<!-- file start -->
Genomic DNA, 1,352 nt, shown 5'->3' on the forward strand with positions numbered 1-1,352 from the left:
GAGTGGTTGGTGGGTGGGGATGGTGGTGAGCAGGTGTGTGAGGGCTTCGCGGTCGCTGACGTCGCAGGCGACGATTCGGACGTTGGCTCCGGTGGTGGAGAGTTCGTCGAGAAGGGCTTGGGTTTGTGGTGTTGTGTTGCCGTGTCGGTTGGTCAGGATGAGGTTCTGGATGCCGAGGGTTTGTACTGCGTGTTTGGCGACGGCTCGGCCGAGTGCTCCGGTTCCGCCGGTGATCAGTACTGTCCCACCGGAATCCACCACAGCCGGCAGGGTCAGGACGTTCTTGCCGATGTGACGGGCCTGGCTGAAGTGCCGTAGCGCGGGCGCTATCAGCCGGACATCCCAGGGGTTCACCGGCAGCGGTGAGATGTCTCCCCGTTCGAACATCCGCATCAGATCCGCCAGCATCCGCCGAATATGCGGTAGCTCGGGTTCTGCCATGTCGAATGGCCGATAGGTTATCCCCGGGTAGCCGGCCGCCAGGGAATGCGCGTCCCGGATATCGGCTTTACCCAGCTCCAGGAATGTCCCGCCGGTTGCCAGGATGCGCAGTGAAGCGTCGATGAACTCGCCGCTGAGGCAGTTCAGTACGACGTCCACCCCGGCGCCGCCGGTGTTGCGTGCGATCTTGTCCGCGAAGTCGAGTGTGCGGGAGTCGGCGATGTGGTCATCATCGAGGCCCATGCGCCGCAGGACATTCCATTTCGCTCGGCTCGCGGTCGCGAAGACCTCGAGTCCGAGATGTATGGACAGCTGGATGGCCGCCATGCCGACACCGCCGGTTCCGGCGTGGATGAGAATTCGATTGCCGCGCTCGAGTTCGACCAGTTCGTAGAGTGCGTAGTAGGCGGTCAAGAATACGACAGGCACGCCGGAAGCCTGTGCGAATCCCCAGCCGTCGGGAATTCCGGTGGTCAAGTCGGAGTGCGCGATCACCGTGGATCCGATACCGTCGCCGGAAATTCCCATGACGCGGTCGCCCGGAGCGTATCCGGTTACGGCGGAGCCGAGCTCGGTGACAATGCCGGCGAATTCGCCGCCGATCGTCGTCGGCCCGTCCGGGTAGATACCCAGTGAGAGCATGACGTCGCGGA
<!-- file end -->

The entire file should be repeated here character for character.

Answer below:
Genomic DNA, 1,352 nt, shown 5'->3' on the forward strand with positions numbered 1-1,352 from the left:
GAGTGGTTGGTGGGTGGGGATGGTGGTGAGCAGGTGTGTGAGGGCTTCGCGGTCGCTGACGTCGCAGGCGACGATTCGGACGTTGGCTCCGGTGGTGGAGAGTTCGTCGAGAAGGGCTTGGGTTTGTGGTGTTGTGTTGCCGTGTCGGTTGGTCAGGATGAGGTTCTGGATGCCGAGGGTTTGTACTGCGTGTTTGGCGACGGCTCGGCCGAGTGCTCCGGTTCCGCCGGTGATCAGTACTGTCCCACCGGAATCCACCACAGCCGGCAGGGTCAGGACGTTCTTGCCGATGTGACGGGCCTGGCTGAAGTGCCGTAGCGCGGGCGCTATCAGCCGGACATCCCAGGGGTTCACCGGCAGCGGTGAGATGTCTCCCCGTTCGAACATCCGCATCAGATCCGCCAGCATCCGCCGAATATGCGGTAGCTCGGGTTCTGCCATGTCGAATGGCCGATAGGTTATCCCCGGGTAGCCGGCCGCCAGGGAATGCGCGTCCCGGATATCGGCTTTACCCAGCTCCAGGAATGTCCCGCCGGTTGCCAGGATGCGCAGTGAAGCGTCGATGAACTCGCCGCTGAGGCAGTTCAGTACGACGTCCACCCCGGCGCCGCCGGTGTTGCGTGCGATCTTGTCCGCGAAGTCGAGTGTGCGGGAGTCGGCGATGTGGTCATCATCGAGGCCCATGCGCCGCAGGACATTCCATTTCGCTCGGCTCGCGGTCGCGAAGACCTCGAGTCCGAGATGTATGGACAGCTGGATGGCCGCCATGCCGACACCGCCGGTTCCGGCGTGGATGAGAATTCGATTGCCGCGCTCGAGTTCGACCAGTTCGTAGAGTGCGTAGTAGGCGGTCAAGAATACGACAGGCACGCCGGAAGCCTGTGCGAATCCCCAGCCGTCGGGAATTCCGGTGGTCAAGTCGGAGTGCGCGATCACCGTGGATCCGATACCGTCGCCGGAAATTCCCATGACGCGGTCGCCCGGAGCGTATCCGGTTACGGCGGAGCCGAGCTCGGTGACAATGCCGGCGAATTCGCCGCCGATCGTCGTCGGCCCGTCCGGGTAGATACCCAGTGAGAGCATGACGTCGCGGA